The Grinches Who Stole Sony's Christmas
Less than ten days before Christmas, the hackers revealed the holiday "gift" they'd been promising in the form of Michael Lynton's emails. Deadline reported that the Sony Pictures co-chairman and CEO's messages (of which there are thousands) have so far revealed some of the studio's PR strategy. This included directions to avoid commenting on the prosecution of two American tourists held by the North Korean government.
Soon after the The Interview first premiered, Sony became embroiled in two class-action lawsuits: In the first, two former employees claimed the studio did not work hard enough to spare their private information from the hackers. In the second, a former Spider-Man 2 staffer alleged similar violations while also underlining the risks inherent in releasing The Interview. "Sony moved forward with the film, knowing that by doing so, it created an unreasonable risk for Plaintiffs and Class Members," read the latter filing. Between the two suits, the plaintiffs are reportedly hoping to nail Sony for violating the California Data Breach Act, Constitutional Invasion of Privacy, the California Confidentially of Medical Information Act, and the Virginia law on security breaches, as well as for exercising negligence. A third lawsuit claiming negligence came after Sony cancelled the theatrical release of The Interview; ultimately, this suit mirrored the others, saying the studio was most concerned with exercising damage control over its compromised assets, while it should have given employees more immediate notice and protection after the November breach.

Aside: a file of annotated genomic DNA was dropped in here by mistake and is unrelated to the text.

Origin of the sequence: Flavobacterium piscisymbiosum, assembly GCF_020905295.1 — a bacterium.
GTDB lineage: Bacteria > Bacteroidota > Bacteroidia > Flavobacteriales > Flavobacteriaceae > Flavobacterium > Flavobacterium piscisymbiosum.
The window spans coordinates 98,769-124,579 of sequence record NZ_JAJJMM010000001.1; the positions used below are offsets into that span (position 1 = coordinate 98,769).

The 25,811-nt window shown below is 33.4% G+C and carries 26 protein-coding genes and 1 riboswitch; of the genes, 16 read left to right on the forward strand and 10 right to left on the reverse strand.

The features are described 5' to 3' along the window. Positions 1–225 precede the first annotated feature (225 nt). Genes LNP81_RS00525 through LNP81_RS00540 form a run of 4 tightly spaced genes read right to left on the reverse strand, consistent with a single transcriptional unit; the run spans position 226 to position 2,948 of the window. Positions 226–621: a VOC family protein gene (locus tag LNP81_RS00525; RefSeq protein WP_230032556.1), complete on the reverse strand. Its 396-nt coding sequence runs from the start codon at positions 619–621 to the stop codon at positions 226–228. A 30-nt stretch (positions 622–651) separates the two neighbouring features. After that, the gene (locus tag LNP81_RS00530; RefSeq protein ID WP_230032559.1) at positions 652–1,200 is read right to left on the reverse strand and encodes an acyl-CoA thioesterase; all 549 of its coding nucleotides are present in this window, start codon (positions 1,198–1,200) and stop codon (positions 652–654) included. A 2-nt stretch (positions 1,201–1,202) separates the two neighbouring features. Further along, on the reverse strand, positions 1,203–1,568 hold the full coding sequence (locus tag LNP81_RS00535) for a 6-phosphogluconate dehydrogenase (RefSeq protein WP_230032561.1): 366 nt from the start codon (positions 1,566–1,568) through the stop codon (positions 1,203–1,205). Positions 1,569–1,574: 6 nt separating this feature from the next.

Merry Christmas, Kim Jong-un